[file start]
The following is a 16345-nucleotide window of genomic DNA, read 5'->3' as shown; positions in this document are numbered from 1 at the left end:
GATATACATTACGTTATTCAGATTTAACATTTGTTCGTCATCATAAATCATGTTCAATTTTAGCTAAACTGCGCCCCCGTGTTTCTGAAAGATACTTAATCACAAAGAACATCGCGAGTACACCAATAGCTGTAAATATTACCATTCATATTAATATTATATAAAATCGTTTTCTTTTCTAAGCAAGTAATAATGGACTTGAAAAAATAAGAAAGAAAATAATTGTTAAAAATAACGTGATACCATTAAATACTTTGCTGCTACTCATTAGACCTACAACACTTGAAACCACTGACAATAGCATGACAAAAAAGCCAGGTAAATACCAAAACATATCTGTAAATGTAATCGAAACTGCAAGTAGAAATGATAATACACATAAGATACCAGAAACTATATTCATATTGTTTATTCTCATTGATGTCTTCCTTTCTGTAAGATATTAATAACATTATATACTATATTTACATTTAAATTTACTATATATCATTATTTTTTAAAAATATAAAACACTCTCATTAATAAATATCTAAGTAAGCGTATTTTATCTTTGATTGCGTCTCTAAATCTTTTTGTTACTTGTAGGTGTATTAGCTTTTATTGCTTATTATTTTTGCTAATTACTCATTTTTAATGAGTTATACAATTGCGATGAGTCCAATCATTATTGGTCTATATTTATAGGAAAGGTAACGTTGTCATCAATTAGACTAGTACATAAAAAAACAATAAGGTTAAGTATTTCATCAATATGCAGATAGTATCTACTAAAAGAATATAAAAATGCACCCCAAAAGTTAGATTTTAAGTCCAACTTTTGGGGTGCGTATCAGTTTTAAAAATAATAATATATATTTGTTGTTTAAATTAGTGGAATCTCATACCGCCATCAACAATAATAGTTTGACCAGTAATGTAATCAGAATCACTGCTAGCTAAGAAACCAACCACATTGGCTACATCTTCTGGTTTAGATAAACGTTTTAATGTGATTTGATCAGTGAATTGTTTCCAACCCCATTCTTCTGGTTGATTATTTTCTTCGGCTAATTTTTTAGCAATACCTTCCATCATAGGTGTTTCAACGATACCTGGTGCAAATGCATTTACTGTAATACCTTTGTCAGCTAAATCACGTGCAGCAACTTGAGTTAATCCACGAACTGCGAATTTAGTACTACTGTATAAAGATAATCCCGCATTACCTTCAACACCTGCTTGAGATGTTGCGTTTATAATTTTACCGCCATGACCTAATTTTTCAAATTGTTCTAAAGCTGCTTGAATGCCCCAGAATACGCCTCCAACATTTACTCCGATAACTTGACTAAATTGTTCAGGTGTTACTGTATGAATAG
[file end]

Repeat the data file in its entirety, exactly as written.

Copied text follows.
The following is a 16345-nucleotide window of genomic DNA, read 5'->3' as shown; positions in this document are numbered from 1 at the left end:
GATATACATTACGTTATTCAGATTTAACATTTGTTCGTCATCATAAATCATGTTCAATTTTAGCTAAACTGCGCCCCCGTGTTTCTGAAAGATACTTAATCACAAAGAACATCGCGAGTACACCAATAGCTGTAAATATTACCATTCATATTAATATTATATAAAATCGTTTTCTTTTCTAAGCAAGTAATAATGGACTTGAAAAAATAAGAAAGAAAATAATTGTTAAAAATAACGTGATACCATTAAATACTTTGCTGCTACTCATTAGACCTACAACACTTGAAACCACTGACAATAGCATGACAAAAAAGCCAGGTAAATACCAAAACATATCTGTAAATGTAATCGAAACTGCAAGTAGAAATGATAATACACATAAGATACCAGAAACTATATTCATATTGTTTATTCTCATTGATGTCTTCCTTTCTGTAAGATATTAATAACATTATATACTATATTTACATTTAAATTTACTATATATCATTATTTTTTAAAAATATAAAACACTCTCATTAATAAATATCTAAGTAAGCGTATTTTATCTTTGATTGCGTCTCTAAATCTTTTTGTTACTTGTAGGTGTATTAGCTTTTATTGCTTATTATTTTTGCTAATTACTCATTTTTAATGAGTTATACAATTGCGATGAGTCCAATCATTATTGGTCTATATTTATAGGAAAGGTAACGTTGTCATCAATTAGACTAGTACATAAAAAAACAATAAGGTTAAGTATTTCATCAATATGCAGATAGTATCTACTAAAAGAATATAAAAATGCACCCCAAAAGTTAGATTTTAAGTCCAACTTTTGGGGTGCGTATCAGTTTTAAAAATAATAATATATATTTGTTGTTTAAATTAGTGGAATCTCATACCGCCATCAACAATAATAGTTTGACCAGTAATGTAATCAGAATCACTGCTAGCTAAGAAACCAACCACATTGGCTACATCTTCTGGTTTAGATAAACGTTTTAATGTGATTTGATCAGTGAATTGTTTCCAACCCCATTCTTCTGGTTGATTATTTTCTTCGGCTAATTTTTTAGCAATACCTTCCATCATAGGTGTTTCAACGATACCTGGTGCAAATGCATTTACTGTAATACCTTTGTCAGCTAAATCACGTGCAGCAACTTGAGTTAATCCACGAACTGCGAATTTAGTACTACTGTATAAAGATAATCCCGCATTACCTTCAACACCTGCTTGAGATGTTGCGTTTATAATTTTACCGCCATGACCTAATTTTTCAAATTGTTCTAAAGCTGCTTGAATGCCCCAGAATACGCCTCCAACATTTACTCCGATAACTTGACTAAATTGTTCAGGTGTTACTGTATGAATAG